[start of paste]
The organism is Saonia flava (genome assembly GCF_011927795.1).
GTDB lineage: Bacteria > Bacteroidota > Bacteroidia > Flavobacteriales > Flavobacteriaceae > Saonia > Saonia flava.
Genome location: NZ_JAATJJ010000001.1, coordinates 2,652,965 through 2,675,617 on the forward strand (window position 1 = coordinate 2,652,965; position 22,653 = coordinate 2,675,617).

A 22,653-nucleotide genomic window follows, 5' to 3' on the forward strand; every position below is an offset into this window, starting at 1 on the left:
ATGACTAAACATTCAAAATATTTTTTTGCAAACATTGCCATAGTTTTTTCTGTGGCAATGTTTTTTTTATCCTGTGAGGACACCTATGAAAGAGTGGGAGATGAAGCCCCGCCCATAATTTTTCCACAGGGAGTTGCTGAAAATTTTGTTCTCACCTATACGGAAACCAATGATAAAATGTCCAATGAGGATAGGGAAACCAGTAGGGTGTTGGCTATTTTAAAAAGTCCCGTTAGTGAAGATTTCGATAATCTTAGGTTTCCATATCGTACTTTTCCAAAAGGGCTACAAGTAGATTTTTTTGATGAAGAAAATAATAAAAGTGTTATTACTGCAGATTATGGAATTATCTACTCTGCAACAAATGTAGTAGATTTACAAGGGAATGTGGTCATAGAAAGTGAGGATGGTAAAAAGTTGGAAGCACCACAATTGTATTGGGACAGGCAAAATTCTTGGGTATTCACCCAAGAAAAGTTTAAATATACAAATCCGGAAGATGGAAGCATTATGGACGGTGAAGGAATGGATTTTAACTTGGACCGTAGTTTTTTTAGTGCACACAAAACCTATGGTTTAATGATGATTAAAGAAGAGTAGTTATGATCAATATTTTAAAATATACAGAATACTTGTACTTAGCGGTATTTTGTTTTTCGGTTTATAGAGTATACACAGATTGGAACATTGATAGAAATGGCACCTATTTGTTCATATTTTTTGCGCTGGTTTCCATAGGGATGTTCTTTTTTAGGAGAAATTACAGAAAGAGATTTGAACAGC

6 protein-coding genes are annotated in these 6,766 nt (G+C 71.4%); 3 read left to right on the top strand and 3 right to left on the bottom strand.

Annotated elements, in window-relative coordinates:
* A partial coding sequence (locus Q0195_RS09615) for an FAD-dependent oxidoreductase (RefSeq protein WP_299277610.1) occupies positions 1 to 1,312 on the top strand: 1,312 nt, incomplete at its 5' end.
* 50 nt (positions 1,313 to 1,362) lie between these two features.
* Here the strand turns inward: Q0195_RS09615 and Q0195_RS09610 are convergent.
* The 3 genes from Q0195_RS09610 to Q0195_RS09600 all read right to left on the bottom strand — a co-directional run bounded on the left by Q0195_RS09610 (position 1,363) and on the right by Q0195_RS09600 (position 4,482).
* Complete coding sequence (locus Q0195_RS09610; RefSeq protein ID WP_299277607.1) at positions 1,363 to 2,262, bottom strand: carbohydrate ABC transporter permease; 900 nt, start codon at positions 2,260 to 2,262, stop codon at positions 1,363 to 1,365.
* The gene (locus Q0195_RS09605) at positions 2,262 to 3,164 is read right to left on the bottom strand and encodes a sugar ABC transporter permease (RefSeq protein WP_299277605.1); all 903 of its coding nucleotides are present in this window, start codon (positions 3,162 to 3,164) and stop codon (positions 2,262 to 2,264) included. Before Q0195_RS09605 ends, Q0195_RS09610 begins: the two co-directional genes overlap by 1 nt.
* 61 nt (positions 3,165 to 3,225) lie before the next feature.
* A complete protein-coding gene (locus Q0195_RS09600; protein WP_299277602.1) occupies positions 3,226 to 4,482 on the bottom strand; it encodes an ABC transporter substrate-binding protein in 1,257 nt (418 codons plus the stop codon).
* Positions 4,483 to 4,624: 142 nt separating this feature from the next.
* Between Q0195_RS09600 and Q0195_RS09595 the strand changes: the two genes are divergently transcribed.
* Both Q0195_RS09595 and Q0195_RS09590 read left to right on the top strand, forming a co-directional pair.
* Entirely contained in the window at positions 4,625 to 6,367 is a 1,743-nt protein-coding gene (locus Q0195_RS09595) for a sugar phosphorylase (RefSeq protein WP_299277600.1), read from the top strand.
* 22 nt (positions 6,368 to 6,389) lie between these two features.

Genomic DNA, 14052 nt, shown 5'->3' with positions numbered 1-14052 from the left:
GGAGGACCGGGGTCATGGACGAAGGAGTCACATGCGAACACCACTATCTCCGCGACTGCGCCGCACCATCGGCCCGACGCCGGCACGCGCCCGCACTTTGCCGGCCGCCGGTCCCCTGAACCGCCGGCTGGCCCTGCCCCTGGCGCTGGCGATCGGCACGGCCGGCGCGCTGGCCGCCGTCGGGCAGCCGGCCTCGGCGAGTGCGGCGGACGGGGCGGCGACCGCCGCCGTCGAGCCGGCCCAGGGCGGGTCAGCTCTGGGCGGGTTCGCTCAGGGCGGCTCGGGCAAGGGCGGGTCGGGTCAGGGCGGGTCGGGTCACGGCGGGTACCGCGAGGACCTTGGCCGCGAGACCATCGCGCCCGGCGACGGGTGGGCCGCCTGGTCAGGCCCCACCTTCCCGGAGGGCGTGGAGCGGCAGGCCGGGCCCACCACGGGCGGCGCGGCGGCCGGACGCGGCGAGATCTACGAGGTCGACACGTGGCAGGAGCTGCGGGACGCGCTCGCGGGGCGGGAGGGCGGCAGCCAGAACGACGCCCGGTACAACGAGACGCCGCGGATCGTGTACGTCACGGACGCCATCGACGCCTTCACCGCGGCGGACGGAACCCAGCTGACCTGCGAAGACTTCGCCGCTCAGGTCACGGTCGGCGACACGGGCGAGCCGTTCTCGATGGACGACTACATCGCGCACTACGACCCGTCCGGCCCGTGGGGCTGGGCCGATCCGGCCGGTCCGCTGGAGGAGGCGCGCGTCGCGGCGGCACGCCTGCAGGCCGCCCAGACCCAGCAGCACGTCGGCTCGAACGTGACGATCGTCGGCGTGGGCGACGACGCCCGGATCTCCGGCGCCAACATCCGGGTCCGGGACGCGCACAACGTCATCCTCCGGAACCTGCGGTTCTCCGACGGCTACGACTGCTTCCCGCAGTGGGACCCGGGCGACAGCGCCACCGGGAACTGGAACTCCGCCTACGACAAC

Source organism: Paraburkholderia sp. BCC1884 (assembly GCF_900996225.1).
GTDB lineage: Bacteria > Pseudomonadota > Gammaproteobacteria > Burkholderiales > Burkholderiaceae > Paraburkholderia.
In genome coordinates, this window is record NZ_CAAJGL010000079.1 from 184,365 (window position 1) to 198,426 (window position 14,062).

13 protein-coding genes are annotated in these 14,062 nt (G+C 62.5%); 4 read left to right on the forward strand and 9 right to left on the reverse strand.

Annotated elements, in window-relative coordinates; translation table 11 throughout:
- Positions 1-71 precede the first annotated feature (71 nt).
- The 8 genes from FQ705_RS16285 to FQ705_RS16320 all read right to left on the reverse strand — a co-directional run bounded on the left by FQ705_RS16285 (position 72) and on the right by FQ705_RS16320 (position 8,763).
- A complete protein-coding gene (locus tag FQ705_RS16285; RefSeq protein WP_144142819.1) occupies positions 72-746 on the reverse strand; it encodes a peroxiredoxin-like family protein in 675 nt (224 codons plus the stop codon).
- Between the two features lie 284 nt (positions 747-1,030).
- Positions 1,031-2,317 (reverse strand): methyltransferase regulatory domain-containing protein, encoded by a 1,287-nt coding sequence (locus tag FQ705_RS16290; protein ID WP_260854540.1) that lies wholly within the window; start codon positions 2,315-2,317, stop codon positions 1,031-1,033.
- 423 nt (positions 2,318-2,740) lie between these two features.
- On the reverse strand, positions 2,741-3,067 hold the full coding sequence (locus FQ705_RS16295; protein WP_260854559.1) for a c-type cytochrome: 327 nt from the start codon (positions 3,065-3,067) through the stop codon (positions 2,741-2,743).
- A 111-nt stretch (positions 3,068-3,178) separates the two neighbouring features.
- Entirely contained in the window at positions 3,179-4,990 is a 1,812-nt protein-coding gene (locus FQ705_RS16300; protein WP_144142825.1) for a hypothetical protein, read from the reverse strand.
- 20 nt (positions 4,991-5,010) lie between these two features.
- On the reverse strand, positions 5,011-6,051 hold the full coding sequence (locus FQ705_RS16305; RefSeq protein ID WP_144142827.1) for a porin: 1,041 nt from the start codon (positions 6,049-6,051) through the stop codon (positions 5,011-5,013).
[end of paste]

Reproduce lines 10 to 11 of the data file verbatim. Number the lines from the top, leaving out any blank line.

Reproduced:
* Here the strand turns inward: Q0195_RS09615 and Q0195_RS09610 are convergent.
* The 3 genes from Q0195_RS09610 to Q0195_RS09600 all read right to left on the bottom strand — a co-directional run bounded on the left by Q0195_RS09610 (position 1,363) and on the right by Q0195_RS09600 (position 4,482).